A family joke about living in an RV parked in a pole barn has led a Minnesota contractor to come up with a new housing solution for the Bakken Oil Patch: an indoor RV park.
Chad Lekander of Mahtowa, Minnesota, said he was researching possible business opportunities in North Dakota when he remembered his uncle’s idea to put an RV indoors, The Dickinson Press reports.
Now Lekander has formed B&H Construction Companies with partner Louie Bonneville to construct an RV park about five miles south of Watford City.
The park will consist of 10 buildings to accommodate 240 RVs and will be managed by NETA Property Management of Fargo.
The goal is to provide a safer, more comfortable housing option for oil boom workers who are forced to live in campers because of the housing shortage, said Bill Triebwasser, president NETA Property Management.
“It’s basically care-free RV living,” said Triebwasser, whose company manages 500 apartment units in North Dakota and Minnesota.
The first 48 units will be available July 1, with another 48 opening every month after that, Triebwasser said.
Kenan Bullinger, director of the food and lodging division for the North Dakota Department of Health, said this is the first such project in the state.
“I think it’s a great concept,” Bullinger said.
The developers had to work out some safety issues before the health department approved it, Bullinger said.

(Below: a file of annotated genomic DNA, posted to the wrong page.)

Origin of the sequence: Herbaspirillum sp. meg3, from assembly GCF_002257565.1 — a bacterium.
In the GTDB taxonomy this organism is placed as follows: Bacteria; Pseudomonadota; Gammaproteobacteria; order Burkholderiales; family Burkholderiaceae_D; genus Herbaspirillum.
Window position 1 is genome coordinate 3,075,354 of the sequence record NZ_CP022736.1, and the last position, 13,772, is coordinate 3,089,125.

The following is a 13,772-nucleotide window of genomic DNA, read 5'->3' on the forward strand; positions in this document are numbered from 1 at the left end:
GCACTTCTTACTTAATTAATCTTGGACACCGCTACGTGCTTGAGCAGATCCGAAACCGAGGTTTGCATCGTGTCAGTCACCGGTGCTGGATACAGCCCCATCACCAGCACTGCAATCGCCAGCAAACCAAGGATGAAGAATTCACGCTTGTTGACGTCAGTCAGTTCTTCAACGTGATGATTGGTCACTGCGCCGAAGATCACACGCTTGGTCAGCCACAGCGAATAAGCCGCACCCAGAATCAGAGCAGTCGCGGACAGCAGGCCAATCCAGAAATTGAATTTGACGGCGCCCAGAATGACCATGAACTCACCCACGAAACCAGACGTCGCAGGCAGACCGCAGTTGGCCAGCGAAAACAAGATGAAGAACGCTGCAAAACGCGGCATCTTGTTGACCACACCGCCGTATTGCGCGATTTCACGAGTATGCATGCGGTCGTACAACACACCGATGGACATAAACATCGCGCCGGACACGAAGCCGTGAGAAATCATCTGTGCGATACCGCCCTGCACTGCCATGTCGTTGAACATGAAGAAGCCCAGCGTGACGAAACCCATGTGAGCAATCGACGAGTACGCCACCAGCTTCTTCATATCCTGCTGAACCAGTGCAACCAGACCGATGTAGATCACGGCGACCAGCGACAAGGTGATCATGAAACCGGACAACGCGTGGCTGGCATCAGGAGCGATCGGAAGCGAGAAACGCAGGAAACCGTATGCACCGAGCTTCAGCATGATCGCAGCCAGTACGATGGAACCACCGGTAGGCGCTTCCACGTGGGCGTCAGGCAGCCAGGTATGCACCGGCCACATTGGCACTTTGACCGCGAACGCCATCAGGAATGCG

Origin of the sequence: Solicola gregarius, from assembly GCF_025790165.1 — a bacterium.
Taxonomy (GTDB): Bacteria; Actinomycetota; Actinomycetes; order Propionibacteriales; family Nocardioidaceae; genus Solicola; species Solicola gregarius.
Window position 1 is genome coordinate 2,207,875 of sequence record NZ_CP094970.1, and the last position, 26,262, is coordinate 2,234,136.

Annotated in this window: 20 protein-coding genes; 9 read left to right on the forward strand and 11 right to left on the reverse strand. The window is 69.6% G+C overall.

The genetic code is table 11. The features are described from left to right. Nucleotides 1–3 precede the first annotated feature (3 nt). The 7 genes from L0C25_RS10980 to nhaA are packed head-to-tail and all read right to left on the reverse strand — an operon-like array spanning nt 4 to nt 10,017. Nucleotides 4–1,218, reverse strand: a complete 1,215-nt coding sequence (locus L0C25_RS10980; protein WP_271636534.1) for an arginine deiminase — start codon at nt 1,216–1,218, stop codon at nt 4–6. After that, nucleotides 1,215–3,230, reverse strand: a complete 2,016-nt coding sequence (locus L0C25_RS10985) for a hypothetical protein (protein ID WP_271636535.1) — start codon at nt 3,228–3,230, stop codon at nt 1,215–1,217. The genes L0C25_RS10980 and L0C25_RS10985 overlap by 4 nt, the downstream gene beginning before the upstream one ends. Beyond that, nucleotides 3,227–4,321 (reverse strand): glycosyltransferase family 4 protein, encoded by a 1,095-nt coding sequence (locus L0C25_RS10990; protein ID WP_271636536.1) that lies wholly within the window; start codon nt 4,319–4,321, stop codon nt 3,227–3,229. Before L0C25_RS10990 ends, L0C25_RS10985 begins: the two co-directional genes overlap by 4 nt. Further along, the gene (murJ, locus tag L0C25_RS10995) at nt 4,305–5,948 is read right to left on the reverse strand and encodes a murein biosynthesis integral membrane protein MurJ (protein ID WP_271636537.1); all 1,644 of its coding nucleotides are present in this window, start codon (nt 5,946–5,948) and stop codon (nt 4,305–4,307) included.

The buildings will have drywall partitions inside to prevent fire from spreading. Each building will house 24 campers with each building separated into eight bays.
Each camper will have water and sewer hookups, and the building will have adequate ventilation, Triebwasser said.
The park also will have laundry facilities and a common gathering room.
“We’re trying to provide a healthy, safe environment,” Triebwasser said.
If the project is successful, the partners will look to build indoor RV parks in other areas, Triebwasser said.
Concerns about health and safety of living in RVs year-round have prompted Williston officials to consider banning them from yards, driveways, and other areas within the city that are not part of an RV park.
The developers haven’t finalized the rental price, but say it’s going to be less expensive than an apartment in western North Dakota and comparable to outdoor RV parks in the area. Tenants would have to sign 12-month leases.
“We’re not trying to gouge,” Triebwasser said. “We’re trying to offer something that’s obtainable and make people a little more at ease about the living situation.”
Lekander said he started researching opportunities in North Dakota after hearing about the oil development.
“We live in a very stagnant economy right now,” Lekander said of the Mahtowa area, about 30 miles from Duluth, Minnesota.
He and Bonneville will be living in North Dakota during the construction, and some of their family members will help them during the summer.
They are keeping their homes in Minnesota for now, but are looking to make a long-term commitment to working in North Dakota.
“We’re so excited to be part of this,” Lekander said.
When the buildings are no longer needed to house RVs, they would be ideally suited to be storage units, Triebwasser said.
Creative thinking may mean simply the realization that there’s no particular virtue in doing things the way they have always been done.